What are your top stories? Do tell. Post a comment below.

8 Comments for Seven Travel Stories to Tell Before You Die

Willie Atkinson 10.02.06 | 12:37 PM ET

Airplane story:

I was an enlisted man in the Navy Reserves, and flew from Austin, TX to New Orleans, LA once a month to fulfill my obligation. Fellow songwriter and reservist Fred Hess accompanied me on these flights from Bergstrom Air Force Base to NAS New Orleans on a Navy C-10 passenger jet. Navy pilots are assigned aircraft based on their ranking in flight school, so basically everyone flying a passenger aircraft is a frustrated fighter jockey wannabe. Ours was no different. In the stale “I’m bored but you’ll probably be scared witless” drawl that seems to be the required jargon for all pilots, we were informed that there was a cockpit light indicating a potential problem with the starboard landing gear. “So I’m gonna have one of the crew open a panel in the forward cabin and have a look-see. Nuthin to worry about, folks, we’ll get this little ole plane to the Big Easy without a hitch.” Never mind that a warning light was, technically, a “hitch”. We were informed a few minutes later that everything “seemed” to be okay, so our fighter jockey began a series of completely unnecessary steep banking maneuvers, as well as a few climbs and dives. At one point the steward was fighting her way down the aisle of the cabin, hanging on to the backs of the seats for balance, like a Sherpa scaling Everest, when she paused and asked us if we needed anything. Fred was looking straight ahead, white knuckles almost crushing his armrests. He slowly turned his head and addressed the steward in a tight, no nonsense voice. “Yeah, get me a bible!”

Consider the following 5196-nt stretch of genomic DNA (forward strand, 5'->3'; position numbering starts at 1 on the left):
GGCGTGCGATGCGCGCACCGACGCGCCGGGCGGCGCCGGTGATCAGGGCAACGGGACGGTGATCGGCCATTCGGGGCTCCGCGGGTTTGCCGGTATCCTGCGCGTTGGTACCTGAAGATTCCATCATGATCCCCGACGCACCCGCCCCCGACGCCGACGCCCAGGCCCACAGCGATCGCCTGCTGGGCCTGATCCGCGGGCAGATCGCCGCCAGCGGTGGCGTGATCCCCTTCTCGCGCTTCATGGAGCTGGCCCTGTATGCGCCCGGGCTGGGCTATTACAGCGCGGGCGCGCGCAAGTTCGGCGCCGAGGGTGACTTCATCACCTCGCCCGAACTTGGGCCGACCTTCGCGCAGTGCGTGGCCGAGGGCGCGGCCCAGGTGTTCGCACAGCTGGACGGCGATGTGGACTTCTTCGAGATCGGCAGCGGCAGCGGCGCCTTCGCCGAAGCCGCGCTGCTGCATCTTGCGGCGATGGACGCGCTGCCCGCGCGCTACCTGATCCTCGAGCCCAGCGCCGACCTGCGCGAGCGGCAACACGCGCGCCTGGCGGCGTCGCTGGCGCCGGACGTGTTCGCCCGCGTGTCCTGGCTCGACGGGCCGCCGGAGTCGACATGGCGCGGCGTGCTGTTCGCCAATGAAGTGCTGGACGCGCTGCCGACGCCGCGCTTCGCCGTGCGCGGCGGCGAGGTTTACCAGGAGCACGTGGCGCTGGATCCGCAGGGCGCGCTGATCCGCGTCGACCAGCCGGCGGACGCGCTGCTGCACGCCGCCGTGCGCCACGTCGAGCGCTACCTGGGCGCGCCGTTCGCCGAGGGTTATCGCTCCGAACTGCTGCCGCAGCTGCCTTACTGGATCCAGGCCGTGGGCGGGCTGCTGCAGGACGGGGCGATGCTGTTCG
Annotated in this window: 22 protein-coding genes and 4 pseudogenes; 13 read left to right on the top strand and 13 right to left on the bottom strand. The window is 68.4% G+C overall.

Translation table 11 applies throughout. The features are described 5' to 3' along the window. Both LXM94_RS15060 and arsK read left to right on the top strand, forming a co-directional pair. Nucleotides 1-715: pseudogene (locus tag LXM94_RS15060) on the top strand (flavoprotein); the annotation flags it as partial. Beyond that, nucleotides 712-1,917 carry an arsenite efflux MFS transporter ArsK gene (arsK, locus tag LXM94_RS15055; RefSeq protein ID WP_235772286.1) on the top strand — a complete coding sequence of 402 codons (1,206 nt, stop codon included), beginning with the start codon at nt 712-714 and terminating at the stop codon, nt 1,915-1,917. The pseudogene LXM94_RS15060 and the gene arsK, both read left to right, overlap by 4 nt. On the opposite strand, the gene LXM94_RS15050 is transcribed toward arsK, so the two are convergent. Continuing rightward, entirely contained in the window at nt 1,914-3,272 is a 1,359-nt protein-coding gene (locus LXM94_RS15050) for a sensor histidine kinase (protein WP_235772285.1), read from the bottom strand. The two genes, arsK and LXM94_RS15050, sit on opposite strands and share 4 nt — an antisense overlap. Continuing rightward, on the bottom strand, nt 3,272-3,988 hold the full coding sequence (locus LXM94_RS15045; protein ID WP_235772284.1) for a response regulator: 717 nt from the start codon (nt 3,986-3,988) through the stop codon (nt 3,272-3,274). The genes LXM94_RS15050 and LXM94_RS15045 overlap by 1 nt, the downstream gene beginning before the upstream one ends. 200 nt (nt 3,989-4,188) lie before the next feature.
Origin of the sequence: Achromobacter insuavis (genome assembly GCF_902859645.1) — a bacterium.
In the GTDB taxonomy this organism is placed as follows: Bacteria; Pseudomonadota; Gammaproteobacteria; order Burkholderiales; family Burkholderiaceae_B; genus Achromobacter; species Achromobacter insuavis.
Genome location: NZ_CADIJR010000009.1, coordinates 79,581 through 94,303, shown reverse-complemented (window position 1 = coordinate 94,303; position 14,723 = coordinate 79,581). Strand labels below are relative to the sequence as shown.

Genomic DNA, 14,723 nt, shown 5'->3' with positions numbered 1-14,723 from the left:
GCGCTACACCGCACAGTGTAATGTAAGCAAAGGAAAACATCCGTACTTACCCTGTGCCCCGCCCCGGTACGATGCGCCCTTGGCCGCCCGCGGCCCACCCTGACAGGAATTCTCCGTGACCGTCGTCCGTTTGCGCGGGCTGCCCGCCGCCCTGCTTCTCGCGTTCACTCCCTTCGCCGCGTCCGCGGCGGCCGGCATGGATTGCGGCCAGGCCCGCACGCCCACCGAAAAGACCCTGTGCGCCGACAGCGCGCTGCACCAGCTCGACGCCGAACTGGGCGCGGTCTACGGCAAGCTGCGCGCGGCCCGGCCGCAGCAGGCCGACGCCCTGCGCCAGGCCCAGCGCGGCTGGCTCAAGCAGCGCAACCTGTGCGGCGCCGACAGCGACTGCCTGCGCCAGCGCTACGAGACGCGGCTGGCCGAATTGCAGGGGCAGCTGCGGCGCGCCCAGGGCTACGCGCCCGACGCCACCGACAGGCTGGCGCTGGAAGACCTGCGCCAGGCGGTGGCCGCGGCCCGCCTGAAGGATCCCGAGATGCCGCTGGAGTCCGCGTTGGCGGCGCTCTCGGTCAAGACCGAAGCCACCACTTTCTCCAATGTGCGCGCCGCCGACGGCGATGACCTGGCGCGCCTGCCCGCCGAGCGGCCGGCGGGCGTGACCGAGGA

Remember the indicator light for the starboard landing gear? Apparently our pilot didn’t. When we finally landed in New Orleans the starboard wheel hit first, hard enough so that we bounce from starboard to port, and back again before finally getting all three wheels on the tarmac. I spent the entire weekend convincing Fred not to take the bus home.

Jane B. 10.03.06 | 12:27 PM ET